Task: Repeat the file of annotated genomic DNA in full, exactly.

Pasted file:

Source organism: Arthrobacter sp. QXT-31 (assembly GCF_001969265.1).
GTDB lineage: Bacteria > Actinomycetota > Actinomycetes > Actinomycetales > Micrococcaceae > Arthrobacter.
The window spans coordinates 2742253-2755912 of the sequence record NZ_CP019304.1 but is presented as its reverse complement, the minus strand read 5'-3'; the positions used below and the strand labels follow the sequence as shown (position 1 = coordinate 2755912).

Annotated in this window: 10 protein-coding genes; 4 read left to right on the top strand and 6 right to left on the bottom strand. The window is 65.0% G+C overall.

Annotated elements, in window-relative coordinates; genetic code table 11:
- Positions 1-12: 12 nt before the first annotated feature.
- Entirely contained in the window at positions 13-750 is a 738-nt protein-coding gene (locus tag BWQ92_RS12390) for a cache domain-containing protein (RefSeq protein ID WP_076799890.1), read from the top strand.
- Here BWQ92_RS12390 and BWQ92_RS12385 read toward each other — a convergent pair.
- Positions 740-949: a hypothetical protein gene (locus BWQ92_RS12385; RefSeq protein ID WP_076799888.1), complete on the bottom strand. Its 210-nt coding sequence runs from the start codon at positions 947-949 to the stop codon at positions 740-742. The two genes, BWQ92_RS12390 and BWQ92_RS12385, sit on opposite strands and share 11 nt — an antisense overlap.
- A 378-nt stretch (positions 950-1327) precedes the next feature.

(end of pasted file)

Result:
Source organism: Arthrobacter sp. QXT-31 (assembly GCF_001969265.1).
GTDB lineage: Bacteria > Actinomycetota > Actinomycetes > Actinomycetales > Micrococcaceae > Arthrobacter.
The window spans coordinates 2742253-2755912 of the sequence record NZ_CP019304.1 but is presented as its reverse complement, the minus strand read 5'-3'; the positions used below and the strand labels follow the sequence as shown (position 1 = coordinate 2755912).

Annotated in this window: 10 protein-coding genes; 4 read left to right on the top strand and 6 right to left on the bottom strand. The window is 65.0% G+C overall.

Annotated elements, in window-relative coordinates; genetic code table 11:
- Positions 1-12: 12 nt before the first annotated feature.
- Entirely contained in the window at positions 13-750 is a 738-nt protein-coding gene (locus tag BWQ92_RS12390) for a cache domain-containing protein (RefSeq protein ID WP_076799890.1), read from the top strand.
- Here BWQ92_RS12390 and BWQ92_RS12385 read toward each other — a convergent pair.
- Positions 740-949: a hypothetical protein gene (locus BWQ92_RS12385; RefSeq protein ID WP_076799888.1), complete on the bottom strand. Its 210-nt coding sequence runs from the start codon at positions 947-949 to the stop codon at positions 740-742. The two genes, BWQ92_RS12390 and BWQ92_RS12385, sit on opposite strands and share 11 nt — an antisense overlap.
- A 378-nt stretch (positions 950-1327) precedes the next feature.